Tuesday, October 1, 2013
A few weeks ago, I watched an episode of the “Steve Harvey” show where he arranged for “Mr. Perfect” – a man considered to be the most desirable man in America – to meet 10 potential “Mrs. Rights” at one time. I mean, dude was in heaven!
I watched, in dismay, as the more aggressive women in this group of diverse, attractive, polished ladies jockeyed for Mr. Perfect’s attention. From butting in on other ladies’ five minutes with him, to French-kissing him in a corner, many of the women acted like they were part of a cattle drive. For real?
The funny thing was that Mr. Perfect ended up choosing one of the more reserved women for his solo date, someone who was from another country he’d lived in before. This left the overtly sexy, pushy, in-your-face women with only their 15 minutes of TV fame.
I mean, I get it. On one side are reports with marriage stats like one that came out in ‘92 – the year I turned 31 and was still single. It said that, according to the trends, 3 out of 4 Black women would marry later than White women, and a far greater proportion of Black women than White women would never marry. It was hard not to feel a slight sense of panic.
On the other side are all the folks saying, “There’s somebody out there for everybody,.” or “Ladies, there are plenty of men; you just gotta know where to find ‘em and snag them.” And if you believe the reports, of course you feel obligated to try all the techniques offered.
Emotional ping-pong anyone?
Play the Hand You’re Dealt
For me to stay sane in the face of opposing messages, I lived my single life according to neither side. I lived in what was my current reality then. I was not a statistic, and I was not trying to snag every man in my view. I simply focused on keeping my life filled with positive friendships, activities, and purpose.
That’s not to say that I completely ignored the statistics or the tips. I just didn’t allow my living to revolve around either. I figured if I just kept playing life as it came, the result would shake out however God intended.
So don’t get trapped fretting about which side you’ll end up on. That’ll just mess with your head. Instead, make smart decisions and leave the ultimate result to God. He’s the only one who already knows the outcome anyway.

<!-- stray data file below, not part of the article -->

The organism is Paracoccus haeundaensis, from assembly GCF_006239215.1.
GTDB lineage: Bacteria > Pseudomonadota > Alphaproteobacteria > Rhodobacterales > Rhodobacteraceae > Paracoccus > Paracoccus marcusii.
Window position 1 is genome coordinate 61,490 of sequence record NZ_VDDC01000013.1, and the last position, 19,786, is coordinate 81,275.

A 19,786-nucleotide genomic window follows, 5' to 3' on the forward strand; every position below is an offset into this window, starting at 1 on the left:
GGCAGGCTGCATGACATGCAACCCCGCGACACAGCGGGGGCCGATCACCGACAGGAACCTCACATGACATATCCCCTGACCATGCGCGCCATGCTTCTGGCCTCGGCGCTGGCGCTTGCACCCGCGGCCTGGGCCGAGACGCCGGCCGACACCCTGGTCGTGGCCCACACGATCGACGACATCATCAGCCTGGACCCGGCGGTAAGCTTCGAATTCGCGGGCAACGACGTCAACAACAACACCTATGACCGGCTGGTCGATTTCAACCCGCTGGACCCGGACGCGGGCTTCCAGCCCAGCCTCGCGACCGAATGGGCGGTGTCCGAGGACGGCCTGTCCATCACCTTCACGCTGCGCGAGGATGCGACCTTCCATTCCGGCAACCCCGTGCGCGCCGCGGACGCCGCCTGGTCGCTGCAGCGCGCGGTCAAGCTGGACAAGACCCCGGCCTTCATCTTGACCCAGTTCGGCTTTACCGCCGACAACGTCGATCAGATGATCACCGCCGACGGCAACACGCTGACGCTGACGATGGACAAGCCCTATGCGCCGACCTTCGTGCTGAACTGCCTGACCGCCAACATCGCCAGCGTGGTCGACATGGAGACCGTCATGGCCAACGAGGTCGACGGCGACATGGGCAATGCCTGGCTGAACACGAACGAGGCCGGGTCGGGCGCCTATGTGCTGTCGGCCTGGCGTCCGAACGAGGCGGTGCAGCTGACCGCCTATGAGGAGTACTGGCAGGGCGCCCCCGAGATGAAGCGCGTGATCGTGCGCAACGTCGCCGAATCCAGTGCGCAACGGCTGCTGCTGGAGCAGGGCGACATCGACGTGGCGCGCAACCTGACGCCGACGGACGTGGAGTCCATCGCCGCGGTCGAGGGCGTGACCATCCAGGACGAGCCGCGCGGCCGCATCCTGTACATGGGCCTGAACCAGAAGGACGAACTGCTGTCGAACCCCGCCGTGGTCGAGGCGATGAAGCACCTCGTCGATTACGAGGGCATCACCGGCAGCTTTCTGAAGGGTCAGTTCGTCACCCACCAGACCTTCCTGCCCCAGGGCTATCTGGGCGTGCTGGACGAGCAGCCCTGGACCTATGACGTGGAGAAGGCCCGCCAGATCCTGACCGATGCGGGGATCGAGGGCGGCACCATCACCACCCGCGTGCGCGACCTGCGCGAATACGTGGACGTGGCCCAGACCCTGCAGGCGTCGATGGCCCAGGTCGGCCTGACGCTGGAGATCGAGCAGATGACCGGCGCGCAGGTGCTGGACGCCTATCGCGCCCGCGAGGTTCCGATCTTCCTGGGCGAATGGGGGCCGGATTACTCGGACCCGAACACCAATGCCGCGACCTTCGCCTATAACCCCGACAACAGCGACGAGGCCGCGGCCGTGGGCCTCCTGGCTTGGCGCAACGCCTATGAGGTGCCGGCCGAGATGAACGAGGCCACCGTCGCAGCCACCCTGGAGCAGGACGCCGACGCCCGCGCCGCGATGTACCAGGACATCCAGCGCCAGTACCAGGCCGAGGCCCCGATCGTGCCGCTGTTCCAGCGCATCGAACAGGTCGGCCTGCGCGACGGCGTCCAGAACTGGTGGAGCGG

If you use that strategy, either way, you win!
Monday, June 24, 2013
A couple of months before turning 30 years old, it struck me that my life looked nothing like I assumed it would “at that age.” Mainly, I thought I’d be married already. But as 30 approached I had no marriage prospects; I wasn’t even in a serious relationship. O.k., I wasn’t in a relationship at all. I was working a part-time job, by choice, which gave me lots of time on my hands. So I used the time to write my thoughts and feelings about turning 30 and still being single.
What I ended up with was “Nobody Ever Told Me I Might Not Get Married,” a manuscript chronicling my personal experiences being a Christian single woman who desired to be married, but was encountering a different reality. A reality I wasn’t prepared for.
I didn’t feel confident that I could interest a publisher in my manuscript so I never tried. Then my life changed. I did meet “the one” and we married. I was 32, he, 35. The manuscript sat in a manila envelope under my desk. I became a college teacher, and every once in a while I would reference my “book” in conversations with female students.
At one point, an editor who visited the college convinced me to submit the manuscript to the publisher she worked for. I did. They rejected it. So it kept sitting, safe in its manila envelope which gathered dust.
Now’s the Time
Then out of the blue a few months ago, my god-sister, who is in her mid-30s and single, asked me “whatever happened to that book you wrote?” She wanted to read it. And a couple of months after that, one of my former students asked “whatever happened to that book you wrote?” She shared how she and her circle of girlfriends – all in their late 20s, career women, and still single – were feeling that their realities were a lot different than they expected.
Hmmmm. Sounded familiar. Could it be that my thoughts and feelings from the past were still relevant today? I thought that today’s women preferred being single later in life, focusing on careers, traveling, and pursuing personal goals. Apparently, not so much, as I found out by sharing parts of the manuscript with several groups of older single women.
So as I prepare to publish my manuscript as an e-book in the next few weeks, I look forward to sharing my personal experiences facing the reality that – for those who want it − marriage might not be every female’s destiny. And although it’s a little scary to talk about, let’s.